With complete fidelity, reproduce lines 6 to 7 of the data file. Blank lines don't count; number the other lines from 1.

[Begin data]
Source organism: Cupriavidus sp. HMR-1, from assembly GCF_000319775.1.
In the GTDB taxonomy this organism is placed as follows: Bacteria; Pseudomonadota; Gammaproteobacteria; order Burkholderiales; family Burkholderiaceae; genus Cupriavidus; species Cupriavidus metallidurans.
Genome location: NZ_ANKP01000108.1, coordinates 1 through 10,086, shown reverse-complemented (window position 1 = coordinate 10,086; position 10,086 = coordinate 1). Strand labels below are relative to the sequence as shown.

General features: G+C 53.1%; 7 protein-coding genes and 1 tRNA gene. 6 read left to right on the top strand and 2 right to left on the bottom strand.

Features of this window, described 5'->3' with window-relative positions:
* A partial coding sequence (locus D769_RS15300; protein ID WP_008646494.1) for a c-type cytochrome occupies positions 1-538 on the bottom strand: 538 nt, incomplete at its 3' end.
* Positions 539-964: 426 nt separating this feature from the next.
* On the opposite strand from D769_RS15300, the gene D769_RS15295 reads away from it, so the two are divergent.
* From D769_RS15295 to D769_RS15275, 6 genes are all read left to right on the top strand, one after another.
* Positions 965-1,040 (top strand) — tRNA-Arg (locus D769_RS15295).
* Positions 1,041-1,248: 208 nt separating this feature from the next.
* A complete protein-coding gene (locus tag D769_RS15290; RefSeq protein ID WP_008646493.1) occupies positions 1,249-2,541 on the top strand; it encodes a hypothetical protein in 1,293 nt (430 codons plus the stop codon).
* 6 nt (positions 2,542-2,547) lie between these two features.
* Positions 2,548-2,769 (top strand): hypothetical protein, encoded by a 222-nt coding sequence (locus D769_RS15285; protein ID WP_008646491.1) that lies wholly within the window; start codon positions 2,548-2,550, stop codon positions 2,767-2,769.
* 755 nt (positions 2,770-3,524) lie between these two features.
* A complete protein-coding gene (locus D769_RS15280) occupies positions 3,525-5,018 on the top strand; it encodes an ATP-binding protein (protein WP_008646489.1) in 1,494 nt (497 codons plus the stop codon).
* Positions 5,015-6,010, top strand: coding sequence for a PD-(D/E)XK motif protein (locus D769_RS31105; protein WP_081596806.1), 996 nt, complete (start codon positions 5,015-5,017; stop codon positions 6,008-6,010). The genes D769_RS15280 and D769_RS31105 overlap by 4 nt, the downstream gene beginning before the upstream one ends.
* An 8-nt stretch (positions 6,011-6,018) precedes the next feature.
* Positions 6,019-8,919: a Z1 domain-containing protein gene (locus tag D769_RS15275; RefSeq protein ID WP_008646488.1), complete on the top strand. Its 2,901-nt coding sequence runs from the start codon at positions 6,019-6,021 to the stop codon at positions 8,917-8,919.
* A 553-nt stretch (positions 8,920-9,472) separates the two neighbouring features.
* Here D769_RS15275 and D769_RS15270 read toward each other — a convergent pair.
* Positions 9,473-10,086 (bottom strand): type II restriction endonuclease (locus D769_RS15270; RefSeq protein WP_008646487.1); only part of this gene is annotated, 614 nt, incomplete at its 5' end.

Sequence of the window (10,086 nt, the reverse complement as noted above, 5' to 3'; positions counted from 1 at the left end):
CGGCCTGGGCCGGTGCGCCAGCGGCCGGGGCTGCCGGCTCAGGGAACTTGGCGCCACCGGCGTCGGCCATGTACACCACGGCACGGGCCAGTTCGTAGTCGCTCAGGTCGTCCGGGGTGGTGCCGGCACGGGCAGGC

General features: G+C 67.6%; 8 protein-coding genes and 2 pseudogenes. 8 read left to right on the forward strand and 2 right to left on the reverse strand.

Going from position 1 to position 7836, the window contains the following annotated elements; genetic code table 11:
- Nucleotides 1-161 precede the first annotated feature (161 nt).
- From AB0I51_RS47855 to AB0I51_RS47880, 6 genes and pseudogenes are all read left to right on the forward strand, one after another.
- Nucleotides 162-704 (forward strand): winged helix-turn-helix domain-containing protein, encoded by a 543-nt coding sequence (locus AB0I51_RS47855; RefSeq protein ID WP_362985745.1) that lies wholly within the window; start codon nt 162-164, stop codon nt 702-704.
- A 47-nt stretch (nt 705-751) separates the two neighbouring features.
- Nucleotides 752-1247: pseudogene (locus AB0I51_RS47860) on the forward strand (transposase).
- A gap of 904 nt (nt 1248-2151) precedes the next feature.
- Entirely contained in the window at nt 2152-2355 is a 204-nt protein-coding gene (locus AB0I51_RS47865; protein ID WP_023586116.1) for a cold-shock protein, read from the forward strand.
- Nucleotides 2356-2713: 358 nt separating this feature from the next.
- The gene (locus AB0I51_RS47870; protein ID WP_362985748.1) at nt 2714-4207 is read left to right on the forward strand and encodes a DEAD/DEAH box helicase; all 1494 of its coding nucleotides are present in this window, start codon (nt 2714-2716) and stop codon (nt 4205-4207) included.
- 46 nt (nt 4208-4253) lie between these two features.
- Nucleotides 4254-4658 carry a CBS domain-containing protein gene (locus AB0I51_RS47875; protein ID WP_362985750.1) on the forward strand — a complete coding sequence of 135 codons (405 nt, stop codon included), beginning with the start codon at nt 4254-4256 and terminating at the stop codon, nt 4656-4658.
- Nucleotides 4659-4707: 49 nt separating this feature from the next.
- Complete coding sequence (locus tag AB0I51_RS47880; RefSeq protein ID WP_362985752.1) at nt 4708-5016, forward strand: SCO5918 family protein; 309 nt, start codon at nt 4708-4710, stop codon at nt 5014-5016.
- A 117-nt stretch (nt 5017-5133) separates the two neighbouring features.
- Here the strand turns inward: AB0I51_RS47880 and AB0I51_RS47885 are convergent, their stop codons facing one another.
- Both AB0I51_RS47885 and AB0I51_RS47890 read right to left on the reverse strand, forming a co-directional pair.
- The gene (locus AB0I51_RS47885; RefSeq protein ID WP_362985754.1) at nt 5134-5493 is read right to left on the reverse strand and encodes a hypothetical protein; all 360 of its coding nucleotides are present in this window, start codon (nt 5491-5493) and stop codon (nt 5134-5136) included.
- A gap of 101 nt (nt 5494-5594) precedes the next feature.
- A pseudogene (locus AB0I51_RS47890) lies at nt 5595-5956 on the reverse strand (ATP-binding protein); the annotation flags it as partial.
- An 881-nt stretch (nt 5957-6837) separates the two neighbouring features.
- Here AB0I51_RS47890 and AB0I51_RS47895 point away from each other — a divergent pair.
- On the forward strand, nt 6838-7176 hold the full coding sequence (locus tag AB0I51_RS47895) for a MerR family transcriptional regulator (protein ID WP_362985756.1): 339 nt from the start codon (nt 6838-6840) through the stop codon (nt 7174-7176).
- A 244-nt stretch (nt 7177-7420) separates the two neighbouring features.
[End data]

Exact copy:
* A partial coding sequence (locus D769_RS15300; protein ID WP_008646494.1) for a c-type cytochrome occupies positions 1-538 on the bottom strand: 538 nt, incomplete at its 3' end.
* Positions 539-964: 426 nt separating this feature from the next.